Kids will be kids. Most of them won’t favour eating vegetables because they’re simply “yucky”.
If your child is one of them, it’s your job to educate them on the importance of this food group, include it in their diet and somehow get them to like it.
For some parents, that may seem impossible, but not to worry. One way to get them to eat it is to not let them know that they are. Get it?
Yes, you can do this by hiding the vegetable ingredient in the food that they consider yummy. Hopefully they won’t know what hit them!
At the end of the day, however, promoting the vegetables in their original form is still key. After all, vegetables not only contain vitamins and minerals, but also fiber which can are low in calories and can combat obesity.
Here’s another way of increasing vegetable consumption, according to a recent report published in the Journal of the Academy of Nutrition and Dietetics.
Penn State’s Center for Childhood Obesity Research associate director Jennifer S. Savage and her colleagues had worked with 34 children between the ages of 3 and 5 to determine their likes and dislikes.
The children were given a taste of a variety of vegetables – carrots, celery, cucumbers, green beans, red peppers and yellow squash.
Then they were shown three cartoon pictures that mean “yummy,” “just okay,” and “yucky.” The children were asked to pick which of the three picture they felt best represented each vegetable, according to their taste.
It’s not yet over! Then the children were served the vegetables once again, but this time with five dipping sauce – a plain dip, as well as pizza, ranch, herb and garlic.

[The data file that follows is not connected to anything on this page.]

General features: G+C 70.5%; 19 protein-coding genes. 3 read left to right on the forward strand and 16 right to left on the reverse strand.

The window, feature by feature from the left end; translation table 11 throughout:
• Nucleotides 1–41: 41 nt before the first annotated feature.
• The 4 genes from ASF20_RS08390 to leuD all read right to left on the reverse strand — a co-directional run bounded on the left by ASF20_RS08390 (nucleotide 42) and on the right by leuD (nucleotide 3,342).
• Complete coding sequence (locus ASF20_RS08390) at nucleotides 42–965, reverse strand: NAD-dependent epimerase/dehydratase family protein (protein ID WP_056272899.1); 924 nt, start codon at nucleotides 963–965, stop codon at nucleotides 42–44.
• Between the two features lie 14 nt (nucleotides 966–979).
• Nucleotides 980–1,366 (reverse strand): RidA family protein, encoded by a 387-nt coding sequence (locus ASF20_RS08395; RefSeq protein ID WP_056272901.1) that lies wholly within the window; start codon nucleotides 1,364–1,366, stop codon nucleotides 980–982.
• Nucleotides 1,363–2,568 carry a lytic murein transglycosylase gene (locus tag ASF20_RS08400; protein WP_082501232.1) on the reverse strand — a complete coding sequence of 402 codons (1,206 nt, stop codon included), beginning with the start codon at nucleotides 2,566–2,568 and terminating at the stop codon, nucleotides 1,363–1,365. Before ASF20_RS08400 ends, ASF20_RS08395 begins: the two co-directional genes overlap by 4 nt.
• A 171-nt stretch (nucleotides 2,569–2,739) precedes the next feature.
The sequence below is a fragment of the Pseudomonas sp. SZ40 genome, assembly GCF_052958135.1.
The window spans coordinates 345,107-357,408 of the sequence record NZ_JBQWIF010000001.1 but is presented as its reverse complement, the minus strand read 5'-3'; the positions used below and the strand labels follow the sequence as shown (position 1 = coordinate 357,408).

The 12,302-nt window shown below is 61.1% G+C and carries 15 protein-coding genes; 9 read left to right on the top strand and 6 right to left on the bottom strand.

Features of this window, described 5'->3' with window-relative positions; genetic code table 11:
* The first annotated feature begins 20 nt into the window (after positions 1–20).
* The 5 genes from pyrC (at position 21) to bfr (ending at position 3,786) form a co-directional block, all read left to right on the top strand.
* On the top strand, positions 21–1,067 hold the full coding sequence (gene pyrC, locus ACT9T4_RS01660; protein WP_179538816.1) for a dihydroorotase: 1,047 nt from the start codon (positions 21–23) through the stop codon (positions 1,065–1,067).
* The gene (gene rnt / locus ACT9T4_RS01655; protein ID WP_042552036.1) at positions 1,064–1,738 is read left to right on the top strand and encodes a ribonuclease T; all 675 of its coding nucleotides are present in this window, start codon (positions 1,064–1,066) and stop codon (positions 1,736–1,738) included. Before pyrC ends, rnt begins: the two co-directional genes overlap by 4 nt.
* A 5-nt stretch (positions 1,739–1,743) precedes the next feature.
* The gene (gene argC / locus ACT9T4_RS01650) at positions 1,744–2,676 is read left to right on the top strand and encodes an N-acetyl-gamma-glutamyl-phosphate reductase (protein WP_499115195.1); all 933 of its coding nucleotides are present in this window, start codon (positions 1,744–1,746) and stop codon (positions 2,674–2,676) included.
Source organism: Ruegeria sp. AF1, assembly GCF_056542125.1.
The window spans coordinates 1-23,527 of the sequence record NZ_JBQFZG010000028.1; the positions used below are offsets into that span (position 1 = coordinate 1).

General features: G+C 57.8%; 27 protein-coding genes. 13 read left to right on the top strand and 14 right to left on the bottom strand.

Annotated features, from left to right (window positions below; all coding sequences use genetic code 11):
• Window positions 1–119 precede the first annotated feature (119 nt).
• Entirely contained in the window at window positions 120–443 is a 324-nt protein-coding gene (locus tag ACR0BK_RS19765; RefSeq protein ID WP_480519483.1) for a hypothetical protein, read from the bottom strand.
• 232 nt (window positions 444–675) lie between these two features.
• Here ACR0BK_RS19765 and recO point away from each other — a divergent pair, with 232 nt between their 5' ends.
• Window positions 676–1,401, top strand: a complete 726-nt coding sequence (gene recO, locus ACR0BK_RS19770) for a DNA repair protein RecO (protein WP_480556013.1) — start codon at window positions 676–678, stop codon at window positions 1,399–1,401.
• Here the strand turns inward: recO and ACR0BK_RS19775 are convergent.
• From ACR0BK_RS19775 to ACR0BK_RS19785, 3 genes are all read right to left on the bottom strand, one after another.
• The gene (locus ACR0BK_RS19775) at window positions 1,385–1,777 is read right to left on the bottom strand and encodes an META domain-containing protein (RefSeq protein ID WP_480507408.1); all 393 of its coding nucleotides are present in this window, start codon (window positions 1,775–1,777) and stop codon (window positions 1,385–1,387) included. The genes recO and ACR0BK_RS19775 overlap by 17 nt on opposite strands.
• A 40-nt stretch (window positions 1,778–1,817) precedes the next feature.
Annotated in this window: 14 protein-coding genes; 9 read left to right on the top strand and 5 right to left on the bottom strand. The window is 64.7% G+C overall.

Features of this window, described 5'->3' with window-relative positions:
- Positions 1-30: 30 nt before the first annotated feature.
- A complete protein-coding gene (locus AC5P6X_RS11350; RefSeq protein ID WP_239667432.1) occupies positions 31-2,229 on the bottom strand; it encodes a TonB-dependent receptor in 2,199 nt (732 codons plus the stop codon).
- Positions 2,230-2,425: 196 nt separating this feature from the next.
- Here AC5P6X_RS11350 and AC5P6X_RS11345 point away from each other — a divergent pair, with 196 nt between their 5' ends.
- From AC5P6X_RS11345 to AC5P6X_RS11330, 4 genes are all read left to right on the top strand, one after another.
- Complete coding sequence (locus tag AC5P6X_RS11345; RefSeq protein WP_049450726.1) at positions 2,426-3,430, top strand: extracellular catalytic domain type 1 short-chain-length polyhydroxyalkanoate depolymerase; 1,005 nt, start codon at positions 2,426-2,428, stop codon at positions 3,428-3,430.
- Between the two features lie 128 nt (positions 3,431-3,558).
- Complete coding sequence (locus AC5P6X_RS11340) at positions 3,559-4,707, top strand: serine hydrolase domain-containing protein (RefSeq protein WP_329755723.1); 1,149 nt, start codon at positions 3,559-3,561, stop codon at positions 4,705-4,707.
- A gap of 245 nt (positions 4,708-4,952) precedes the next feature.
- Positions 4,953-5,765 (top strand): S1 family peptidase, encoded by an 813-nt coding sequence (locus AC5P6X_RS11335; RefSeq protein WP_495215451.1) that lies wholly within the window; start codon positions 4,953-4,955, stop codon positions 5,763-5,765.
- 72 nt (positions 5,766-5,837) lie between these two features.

Their likes and dislikes were reassessed again and the results suggest that these dips will help increase the children’s interest and likelihood in eating vegetables if served together.
For instance, 31% of the kids had labelled a vegetable on its own to be “yummy,” but the percentage increased to 64% when it was paired with a flavoured dip.
Another example is that 18% of the kids had refused to eat some of the vegetables on their own, but when they are paired with some dip, the number decreased to only 6%.
Who would’ve thought?
And while your child may not be a huge fan of veggies after this, there’s no harm in trying. Plus, he or she will at least consume some along the way.
Just remember to keep trying new ways to introduce healthy food while maintaining a positive and encouraging environment at your dining table.
Source: Psychology Today